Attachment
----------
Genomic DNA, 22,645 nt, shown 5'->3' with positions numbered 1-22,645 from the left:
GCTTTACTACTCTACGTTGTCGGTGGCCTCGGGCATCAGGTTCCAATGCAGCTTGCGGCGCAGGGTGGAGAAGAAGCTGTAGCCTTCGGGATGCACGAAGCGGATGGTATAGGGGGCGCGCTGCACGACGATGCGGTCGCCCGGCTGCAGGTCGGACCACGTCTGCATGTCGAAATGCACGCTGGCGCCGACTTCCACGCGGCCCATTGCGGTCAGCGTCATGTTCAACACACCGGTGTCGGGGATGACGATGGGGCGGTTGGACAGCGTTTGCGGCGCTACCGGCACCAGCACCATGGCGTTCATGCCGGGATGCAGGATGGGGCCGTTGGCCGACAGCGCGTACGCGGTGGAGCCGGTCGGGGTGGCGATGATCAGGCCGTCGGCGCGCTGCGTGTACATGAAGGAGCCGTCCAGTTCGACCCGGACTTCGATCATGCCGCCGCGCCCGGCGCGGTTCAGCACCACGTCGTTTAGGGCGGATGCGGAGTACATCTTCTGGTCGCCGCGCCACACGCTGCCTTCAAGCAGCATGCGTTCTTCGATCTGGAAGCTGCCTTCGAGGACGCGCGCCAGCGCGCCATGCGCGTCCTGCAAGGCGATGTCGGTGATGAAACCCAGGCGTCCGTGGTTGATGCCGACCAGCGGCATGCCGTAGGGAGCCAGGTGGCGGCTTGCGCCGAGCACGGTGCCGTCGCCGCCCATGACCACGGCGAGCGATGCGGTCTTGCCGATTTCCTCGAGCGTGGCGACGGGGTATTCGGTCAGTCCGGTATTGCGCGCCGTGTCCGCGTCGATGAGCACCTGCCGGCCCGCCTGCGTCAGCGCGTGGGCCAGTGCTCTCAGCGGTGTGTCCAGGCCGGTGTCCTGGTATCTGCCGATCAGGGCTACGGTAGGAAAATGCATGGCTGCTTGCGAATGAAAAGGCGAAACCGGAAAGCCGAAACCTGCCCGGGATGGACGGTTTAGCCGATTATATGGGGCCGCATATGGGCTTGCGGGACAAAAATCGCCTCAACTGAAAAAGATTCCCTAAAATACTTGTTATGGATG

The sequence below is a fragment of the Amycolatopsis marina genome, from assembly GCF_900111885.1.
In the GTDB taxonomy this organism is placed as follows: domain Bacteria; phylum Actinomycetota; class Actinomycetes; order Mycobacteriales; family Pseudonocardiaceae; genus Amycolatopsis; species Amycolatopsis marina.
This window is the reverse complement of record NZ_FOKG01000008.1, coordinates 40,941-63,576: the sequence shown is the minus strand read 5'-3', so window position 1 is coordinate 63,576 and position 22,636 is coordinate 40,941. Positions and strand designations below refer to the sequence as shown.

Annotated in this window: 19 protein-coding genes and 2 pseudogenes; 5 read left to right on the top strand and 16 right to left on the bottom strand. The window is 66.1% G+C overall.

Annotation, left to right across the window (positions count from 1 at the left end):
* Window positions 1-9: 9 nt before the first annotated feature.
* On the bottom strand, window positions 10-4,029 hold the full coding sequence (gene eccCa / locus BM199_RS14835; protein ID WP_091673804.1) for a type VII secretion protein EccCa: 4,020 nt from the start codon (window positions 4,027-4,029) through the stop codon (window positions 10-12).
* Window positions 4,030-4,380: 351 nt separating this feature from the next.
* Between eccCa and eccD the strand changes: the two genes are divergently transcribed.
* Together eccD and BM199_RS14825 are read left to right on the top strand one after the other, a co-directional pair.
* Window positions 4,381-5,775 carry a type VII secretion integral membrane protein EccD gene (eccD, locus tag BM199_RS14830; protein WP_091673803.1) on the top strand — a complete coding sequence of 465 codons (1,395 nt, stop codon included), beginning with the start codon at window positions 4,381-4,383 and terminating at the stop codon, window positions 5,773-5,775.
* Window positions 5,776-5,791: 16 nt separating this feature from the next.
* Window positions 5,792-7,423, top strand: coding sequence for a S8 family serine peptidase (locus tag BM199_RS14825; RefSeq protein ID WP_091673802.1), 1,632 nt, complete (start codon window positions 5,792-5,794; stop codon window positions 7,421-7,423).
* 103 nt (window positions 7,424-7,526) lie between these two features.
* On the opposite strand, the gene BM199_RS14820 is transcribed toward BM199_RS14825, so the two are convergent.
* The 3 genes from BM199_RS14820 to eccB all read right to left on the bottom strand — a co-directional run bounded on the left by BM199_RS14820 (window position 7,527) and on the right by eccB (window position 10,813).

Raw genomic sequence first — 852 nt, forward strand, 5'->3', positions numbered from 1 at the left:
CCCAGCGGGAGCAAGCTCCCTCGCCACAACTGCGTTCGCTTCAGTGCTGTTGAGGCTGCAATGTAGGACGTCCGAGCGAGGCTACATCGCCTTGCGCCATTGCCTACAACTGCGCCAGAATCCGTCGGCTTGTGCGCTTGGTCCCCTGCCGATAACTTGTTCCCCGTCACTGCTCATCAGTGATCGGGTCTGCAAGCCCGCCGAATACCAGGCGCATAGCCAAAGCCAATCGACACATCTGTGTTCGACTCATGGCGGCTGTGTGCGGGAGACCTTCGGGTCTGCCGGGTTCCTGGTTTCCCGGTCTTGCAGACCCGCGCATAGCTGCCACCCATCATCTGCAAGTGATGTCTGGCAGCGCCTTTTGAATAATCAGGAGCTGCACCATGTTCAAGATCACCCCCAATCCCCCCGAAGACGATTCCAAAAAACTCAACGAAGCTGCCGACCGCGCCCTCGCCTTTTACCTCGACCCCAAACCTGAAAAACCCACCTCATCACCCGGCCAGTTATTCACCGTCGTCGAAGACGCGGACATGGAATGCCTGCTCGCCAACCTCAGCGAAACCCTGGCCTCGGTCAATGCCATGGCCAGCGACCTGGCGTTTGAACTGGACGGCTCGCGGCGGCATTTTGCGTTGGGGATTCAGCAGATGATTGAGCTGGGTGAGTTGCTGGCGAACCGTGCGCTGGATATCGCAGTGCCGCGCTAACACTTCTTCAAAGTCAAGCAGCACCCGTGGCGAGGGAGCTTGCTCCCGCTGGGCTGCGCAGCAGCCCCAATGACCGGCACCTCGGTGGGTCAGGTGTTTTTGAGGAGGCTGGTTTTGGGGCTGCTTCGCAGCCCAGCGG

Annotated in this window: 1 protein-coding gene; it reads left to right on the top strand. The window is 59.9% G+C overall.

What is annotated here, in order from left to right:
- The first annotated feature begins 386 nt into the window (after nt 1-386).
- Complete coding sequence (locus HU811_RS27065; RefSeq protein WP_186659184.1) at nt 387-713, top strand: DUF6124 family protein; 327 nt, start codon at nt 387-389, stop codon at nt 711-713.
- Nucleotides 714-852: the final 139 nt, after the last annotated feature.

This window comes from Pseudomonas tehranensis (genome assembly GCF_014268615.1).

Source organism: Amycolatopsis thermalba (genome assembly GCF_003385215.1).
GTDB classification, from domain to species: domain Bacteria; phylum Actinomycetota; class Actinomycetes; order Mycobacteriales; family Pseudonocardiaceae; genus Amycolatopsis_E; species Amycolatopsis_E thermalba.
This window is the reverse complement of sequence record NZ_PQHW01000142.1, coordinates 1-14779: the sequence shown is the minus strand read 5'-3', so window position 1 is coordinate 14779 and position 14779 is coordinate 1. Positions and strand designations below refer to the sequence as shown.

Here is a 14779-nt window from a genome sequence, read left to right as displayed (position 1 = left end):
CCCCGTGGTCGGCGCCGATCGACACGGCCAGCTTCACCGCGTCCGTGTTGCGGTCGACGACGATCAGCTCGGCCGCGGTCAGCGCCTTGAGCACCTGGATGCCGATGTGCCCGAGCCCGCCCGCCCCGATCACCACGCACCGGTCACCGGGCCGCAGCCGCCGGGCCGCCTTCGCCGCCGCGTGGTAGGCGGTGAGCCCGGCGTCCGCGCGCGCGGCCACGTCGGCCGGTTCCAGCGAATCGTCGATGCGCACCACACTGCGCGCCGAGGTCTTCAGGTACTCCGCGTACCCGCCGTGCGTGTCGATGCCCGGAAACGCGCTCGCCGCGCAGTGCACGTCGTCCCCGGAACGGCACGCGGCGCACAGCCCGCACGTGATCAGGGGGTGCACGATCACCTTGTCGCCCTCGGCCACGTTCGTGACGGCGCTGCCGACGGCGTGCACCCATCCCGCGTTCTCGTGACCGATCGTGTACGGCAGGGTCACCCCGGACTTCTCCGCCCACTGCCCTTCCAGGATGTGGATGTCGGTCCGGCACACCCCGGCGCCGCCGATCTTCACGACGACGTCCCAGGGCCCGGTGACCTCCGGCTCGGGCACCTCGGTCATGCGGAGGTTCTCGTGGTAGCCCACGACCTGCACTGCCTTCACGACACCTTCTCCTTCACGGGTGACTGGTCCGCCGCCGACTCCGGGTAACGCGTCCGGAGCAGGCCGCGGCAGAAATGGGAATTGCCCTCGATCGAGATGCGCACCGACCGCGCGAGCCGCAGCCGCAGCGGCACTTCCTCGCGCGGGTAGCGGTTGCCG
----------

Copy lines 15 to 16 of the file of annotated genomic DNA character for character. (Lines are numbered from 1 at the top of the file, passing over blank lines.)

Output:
* Window positions 5,792-7,423, top strand: coding sequence for a S8 family serine peptidase (locus tag BM199_RS14825; RefSeq protein ID WP_091673802.1), 1,632 nt, complete (start codon window positions 5,792-5,794; stop codon window positions 7,421-7,423).
* 103 nt (window positions 7,424-7,526) lie between these two features.